The first cup of coffee I can remember drinking was with my grandad at the Farmers Co-op in Laverne, Oklahoma. Every Wednesday for the past few decades, he’s brought the donuts and gossiped with the other farmers and ranchers.
I’m pretty sure that’s where he gets most of his agricultural production information. When I moved to Michigan last year, I knew the climate, the soils, and the production would be unlike what I’d known, but I also knew that one characteristic would remain consistent. Regardless of where they call home, those who labor in the agricultural value chain care about the people with whom they do business. Just like the value and trust my grandad places in his co-op friends in Oklahoma, I knew I could assume that growers in Michigan also rely on other farmers and friends to make their growing choices.
By overlooking the social relationships embedded throughout the agricultural value chain, businesses and researchers alike risk missing magical moments from the farm to the fork. We have all experienced it at the fork level: think about how much tastier an apple is if you pluck it in an orchard with your family as opposed to when you buy one from the local grocery store.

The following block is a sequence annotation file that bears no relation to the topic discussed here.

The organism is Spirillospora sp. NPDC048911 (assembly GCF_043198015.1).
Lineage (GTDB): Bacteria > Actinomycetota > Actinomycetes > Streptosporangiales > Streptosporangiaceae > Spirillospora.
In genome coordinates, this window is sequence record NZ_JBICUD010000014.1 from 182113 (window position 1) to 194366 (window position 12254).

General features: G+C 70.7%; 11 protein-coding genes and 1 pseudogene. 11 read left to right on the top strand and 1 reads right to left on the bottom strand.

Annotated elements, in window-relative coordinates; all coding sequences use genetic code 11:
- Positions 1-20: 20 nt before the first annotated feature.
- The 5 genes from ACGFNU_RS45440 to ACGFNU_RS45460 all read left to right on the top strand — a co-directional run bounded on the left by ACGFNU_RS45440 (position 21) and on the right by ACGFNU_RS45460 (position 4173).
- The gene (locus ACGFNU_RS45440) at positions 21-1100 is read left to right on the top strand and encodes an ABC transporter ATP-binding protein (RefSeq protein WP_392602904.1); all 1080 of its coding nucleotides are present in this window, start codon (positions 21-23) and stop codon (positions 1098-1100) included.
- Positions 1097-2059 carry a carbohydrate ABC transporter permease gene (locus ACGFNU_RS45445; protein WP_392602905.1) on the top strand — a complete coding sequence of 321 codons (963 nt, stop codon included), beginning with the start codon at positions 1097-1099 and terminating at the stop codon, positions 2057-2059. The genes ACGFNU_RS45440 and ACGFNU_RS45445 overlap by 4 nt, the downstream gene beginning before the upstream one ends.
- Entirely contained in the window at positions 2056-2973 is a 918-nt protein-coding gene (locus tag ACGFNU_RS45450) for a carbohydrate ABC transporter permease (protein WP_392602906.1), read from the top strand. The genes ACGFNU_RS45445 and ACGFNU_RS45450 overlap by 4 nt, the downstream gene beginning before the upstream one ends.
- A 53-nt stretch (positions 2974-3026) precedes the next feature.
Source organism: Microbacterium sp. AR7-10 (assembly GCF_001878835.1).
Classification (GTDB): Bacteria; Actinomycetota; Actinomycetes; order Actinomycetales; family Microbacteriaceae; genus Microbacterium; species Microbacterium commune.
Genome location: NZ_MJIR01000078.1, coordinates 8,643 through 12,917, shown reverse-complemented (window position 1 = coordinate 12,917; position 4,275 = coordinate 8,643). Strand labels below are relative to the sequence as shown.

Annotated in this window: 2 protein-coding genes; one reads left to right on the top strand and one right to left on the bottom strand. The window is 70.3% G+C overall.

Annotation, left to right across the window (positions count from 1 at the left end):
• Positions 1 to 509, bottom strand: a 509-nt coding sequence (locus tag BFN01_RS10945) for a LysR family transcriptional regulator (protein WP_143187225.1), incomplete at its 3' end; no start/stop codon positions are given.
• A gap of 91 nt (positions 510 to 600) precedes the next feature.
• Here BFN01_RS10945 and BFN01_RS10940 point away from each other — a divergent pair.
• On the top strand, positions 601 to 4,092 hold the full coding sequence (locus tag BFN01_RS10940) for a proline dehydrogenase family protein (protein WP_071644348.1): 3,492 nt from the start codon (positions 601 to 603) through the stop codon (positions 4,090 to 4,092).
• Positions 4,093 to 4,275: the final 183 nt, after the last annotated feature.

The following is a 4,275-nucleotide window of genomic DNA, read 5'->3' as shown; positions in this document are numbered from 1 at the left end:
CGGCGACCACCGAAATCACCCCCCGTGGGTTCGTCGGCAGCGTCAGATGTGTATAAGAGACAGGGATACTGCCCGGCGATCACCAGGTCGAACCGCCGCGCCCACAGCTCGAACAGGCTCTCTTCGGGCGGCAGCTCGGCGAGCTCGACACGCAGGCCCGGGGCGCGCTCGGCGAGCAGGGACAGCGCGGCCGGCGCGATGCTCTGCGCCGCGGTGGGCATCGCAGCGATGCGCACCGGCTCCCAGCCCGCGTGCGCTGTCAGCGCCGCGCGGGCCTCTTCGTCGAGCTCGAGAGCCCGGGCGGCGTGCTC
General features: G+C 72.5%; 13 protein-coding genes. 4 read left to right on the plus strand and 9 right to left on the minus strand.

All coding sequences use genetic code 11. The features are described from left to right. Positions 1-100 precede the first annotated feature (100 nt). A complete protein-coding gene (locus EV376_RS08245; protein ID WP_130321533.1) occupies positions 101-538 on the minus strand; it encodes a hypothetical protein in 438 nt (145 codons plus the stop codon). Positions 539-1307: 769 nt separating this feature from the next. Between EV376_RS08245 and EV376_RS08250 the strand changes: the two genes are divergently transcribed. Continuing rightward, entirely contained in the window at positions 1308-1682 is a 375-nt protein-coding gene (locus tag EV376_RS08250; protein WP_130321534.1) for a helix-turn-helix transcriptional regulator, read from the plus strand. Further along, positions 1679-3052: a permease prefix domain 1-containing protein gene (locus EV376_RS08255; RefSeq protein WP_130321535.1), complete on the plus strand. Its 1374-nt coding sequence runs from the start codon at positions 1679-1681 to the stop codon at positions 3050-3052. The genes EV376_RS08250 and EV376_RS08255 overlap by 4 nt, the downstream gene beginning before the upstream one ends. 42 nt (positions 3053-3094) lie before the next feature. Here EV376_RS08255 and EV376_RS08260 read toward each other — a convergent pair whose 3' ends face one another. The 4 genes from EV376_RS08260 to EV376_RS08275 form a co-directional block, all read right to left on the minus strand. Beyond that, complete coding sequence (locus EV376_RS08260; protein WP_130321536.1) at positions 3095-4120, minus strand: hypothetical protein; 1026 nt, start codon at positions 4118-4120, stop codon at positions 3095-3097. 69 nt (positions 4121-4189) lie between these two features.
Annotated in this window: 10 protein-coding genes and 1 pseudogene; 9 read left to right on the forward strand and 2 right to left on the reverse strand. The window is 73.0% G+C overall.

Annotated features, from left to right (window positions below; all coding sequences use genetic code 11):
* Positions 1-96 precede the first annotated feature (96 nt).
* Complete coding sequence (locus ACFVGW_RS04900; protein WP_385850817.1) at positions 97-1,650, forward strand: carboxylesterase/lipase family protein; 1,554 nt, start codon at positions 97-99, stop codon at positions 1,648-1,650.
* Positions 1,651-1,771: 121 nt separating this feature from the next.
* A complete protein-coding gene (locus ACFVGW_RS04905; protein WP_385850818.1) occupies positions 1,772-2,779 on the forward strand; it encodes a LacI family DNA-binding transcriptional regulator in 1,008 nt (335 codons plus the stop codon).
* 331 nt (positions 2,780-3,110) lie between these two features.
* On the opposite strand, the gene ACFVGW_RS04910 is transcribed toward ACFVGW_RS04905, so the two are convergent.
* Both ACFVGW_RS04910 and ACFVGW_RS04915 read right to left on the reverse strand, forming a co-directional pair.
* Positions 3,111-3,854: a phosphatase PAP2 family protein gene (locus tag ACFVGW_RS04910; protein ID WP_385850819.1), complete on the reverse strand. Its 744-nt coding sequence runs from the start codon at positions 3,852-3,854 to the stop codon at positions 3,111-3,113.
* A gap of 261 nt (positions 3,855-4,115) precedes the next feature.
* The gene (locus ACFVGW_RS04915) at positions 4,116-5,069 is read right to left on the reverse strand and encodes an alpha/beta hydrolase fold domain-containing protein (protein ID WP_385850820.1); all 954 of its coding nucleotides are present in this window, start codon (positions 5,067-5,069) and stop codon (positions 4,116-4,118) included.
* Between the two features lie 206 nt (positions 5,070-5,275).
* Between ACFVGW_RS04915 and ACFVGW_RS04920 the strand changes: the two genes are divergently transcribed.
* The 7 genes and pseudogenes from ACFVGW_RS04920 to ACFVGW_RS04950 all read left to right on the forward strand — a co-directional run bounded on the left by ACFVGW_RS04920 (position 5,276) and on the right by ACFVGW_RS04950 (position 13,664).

The result of these social relationships can be even more profound at the farm level. Research by my colleagues Lindon Robison and Bob Myers suggests that the social relationship between the buyer and seller significantly influences the sale price of agricultural land. Farmland sellers are often willing to discount prices to friendly neighbors and family members.
Friendly neighbors and family members aren’t the only ones who experience a grower’s good graces. To explore how these social relationships influence agricultural producers, I recently collaborated with Ph.D. candidate Braeden Van Deynze on an experiment with soybean growers in the region.
In the survey, we asked growers how they would manage a new invasive insect pest in their fields. We were most interested in who they would hire to spray their field: a co-op, another farmer, or an input dealer? Or perhaps would they choose to spray themselves?
We then asked a series of questions about how they trusted the options provided in their area. The results of our experiment unveiled an interesting pattern. Across all aspects of trust that we measured (expertise, reliability, connection to your operation, focus is on you as opposed to on themselves), neighbor farmers were viewed with the lowest regard and were least likely to be chosen to aid in spraying.